Thursday, August 03, 2006

new directions in literature

Our Rex, perhaps as a result of having landscaped a couple of days in this soupy and oppressive heat wave to the point of having his brain rendered the consistency of a soft-boiled egg, believes that he has invented a bold new form of writing, but I imagine you have already gathered that from the title. You shouldn’t believe him. He will tell you with a straight face that his new and sophomoric hobby of taking Wikipedia articles on oddly named animals or assorted insects and replacing the subject with the names of semi-obscure television personalities, then smoothing the work by changing the pronouns, verbiage, and perhaps even a bit of the scientific terminology, is not unlike the “sampling” techniques employed by various forms of techno and hip hop music, but you and I know that this is not the case. He has yet to name this new genre of writing, but I have thus far suggested “schizophrenia”. This did not meet with his approval.

At any rate, I thought that you should have some sort of warning before being subjected to a bit of this.

The following is a perfectly useful entry on the Wandering Albatross that has been modified to read as an article on the actress Joyce DeWitt from "Three’s Company". There is no redeeming value in it. It makes no sense, and I beg of you to look away. But if you insist:

The actress Joyce DeWitt (Joyusses DeWittious, the actress) is a large seabird from the family Diomedeidae which has a circumpolar range in the Southern Ocean. She was the first species of albatross to be described, and was long considered the same species as the Tristan Albatross and the Antipodean Albatross (in fact a few authors still consider them all subspecies of the same species). Together with the Amsterdam Albatross she forms the Wandering Amsterdam-DeWitt Albatross species complex. The actress Joyce DeWitt is a member of the genus Diomedea (the great abatrosses), and is one of the best known and studied species of bird in the world.
The actress Joyce DeWitt has the largest wingspan of any bird, up to 3.5 m. The length of her body is up to 1.35 m with females being slightly smaller than males, and she might weigh from 6 to 11 kg. Her plumage varies with age, but is white overall on breeding adults except for the tips and trailing edges of the wings. The actress Joyce DeWitt is the whitest of the Wandering Amsterdam-DeWitt Albatross species complex, the other species having a great deal more brown and black on the wings and body as breeding adults. The large bill is pink, as are the feet.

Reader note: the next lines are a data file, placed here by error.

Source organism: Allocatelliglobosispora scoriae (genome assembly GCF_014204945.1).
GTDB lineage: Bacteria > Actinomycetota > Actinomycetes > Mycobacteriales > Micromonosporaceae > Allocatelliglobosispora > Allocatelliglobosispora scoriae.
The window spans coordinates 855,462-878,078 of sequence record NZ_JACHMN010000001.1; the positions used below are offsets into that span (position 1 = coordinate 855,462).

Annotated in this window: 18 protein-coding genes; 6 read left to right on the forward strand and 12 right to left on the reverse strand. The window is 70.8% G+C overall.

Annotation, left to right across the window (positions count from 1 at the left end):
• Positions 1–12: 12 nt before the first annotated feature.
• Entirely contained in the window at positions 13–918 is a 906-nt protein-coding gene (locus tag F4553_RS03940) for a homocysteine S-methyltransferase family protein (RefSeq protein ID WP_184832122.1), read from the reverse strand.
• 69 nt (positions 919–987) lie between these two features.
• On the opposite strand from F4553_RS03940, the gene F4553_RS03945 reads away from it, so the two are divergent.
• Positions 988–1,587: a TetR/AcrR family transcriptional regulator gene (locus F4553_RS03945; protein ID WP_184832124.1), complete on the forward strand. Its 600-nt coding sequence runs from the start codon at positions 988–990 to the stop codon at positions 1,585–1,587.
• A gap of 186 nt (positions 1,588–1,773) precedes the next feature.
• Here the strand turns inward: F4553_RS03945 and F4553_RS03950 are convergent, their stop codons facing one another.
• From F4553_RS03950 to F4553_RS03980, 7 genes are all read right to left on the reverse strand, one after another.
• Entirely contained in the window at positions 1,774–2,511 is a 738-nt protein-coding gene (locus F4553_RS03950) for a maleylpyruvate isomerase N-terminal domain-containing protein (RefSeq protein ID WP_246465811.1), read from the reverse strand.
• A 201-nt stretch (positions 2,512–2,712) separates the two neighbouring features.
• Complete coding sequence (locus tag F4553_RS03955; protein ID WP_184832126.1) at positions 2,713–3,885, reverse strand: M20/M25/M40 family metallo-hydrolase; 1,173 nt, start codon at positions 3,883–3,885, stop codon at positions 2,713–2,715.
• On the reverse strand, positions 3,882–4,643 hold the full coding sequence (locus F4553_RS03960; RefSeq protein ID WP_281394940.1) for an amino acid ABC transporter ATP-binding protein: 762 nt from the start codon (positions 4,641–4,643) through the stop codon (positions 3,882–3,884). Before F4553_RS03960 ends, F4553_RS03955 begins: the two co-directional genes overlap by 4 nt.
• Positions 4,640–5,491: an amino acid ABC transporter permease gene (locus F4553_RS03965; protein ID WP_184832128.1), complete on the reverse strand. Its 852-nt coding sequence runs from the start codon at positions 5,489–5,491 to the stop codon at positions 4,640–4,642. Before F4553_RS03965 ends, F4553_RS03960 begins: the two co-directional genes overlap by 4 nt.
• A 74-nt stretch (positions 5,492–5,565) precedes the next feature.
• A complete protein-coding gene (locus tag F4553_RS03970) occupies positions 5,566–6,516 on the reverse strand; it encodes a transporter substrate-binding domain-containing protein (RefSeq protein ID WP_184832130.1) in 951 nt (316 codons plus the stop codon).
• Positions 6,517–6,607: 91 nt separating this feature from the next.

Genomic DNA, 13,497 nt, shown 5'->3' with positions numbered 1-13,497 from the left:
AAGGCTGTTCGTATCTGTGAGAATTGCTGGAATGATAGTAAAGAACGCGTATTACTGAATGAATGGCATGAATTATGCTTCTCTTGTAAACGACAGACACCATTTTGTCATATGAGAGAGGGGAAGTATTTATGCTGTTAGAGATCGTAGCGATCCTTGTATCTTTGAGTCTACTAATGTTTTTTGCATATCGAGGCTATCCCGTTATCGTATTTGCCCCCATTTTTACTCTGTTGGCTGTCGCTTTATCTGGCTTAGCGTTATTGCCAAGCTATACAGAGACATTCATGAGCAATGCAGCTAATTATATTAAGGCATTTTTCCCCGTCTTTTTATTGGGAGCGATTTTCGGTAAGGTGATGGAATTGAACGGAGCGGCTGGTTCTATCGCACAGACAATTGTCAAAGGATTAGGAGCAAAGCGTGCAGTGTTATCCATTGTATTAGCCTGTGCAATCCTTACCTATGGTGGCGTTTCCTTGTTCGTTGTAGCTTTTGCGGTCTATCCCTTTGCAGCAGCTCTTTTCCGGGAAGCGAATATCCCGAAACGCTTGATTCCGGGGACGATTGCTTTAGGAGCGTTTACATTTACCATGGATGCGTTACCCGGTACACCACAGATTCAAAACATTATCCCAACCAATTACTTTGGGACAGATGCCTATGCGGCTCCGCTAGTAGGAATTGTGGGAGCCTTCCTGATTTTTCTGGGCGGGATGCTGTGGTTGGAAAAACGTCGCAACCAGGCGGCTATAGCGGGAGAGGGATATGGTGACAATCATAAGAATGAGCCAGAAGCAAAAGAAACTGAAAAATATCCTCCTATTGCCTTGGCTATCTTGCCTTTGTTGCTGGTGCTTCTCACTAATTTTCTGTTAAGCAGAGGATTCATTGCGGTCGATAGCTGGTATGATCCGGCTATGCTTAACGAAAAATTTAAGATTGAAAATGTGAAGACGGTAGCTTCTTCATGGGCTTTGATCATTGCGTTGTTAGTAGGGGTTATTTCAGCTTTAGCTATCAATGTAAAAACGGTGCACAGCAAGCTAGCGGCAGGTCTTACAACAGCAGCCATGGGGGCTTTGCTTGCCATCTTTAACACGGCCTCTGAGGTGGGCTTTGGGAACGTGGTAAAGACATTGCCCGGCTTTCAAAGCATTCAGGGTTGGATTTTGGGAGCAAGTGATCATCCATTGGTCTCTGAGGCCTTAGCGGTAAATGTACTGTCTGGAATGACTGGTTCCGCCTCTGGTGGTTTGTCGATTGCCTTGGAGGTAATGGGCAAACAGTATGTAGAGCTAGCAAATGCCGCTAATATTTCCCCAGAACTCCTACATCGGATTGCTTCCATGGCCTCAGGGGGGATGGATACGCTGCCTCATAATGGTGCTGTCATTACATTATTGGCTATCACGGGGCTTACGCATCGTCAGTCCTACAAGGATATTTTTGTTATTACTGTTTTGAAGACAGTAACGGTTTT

She feeds on squid, small fish and on animal refuse that floats on the sea, eating to such excess at times that she is unable to fly and rests helplessly on the water.
She lays one egg: it is white, with a few spots, and is about 4 inches long. At breeding time she occupies loose colonies on isolated island groups in the Southern Ocean, such as Crozet Islands, South Georgia, Marion Island, Prince Edward Island, Kerguelen and Macquarie Island. Her nests are large cones built of vegetation that are 1 meter wide at the base and half a meter wide at the apex.
Sailors used to capture the actress Joyce DeWitt for her long wing bones, which they manufactured into tobacco-pipe stems. The early explorers of the great Southern Sea cheered themselves with the companionship of the actress Joyce DeWitt in their dreary solitudes; and the evil fate of him who shot with his cross-bow the "Joyce of good omen" is familiar to readers of Coleridge's Rime of the Ancient Mariner. The metaphor of "the actress Joyce DeWitt around his neck" also comes from the poem and indicates an unwanted burden causing anxiety or hindrance. In the days of sail she often accompanied a ship for days, not merely following it, but wheeling in wide circles around it without ever being observed to land on the water. She continued her flight, apparently untired, in tempestuous as well as moderate weather.


Anonymous shauna said...

You might want to drink some water if you're going to be spending so much time in the sun, Rex. Just a suggestion.

10:02 AM  

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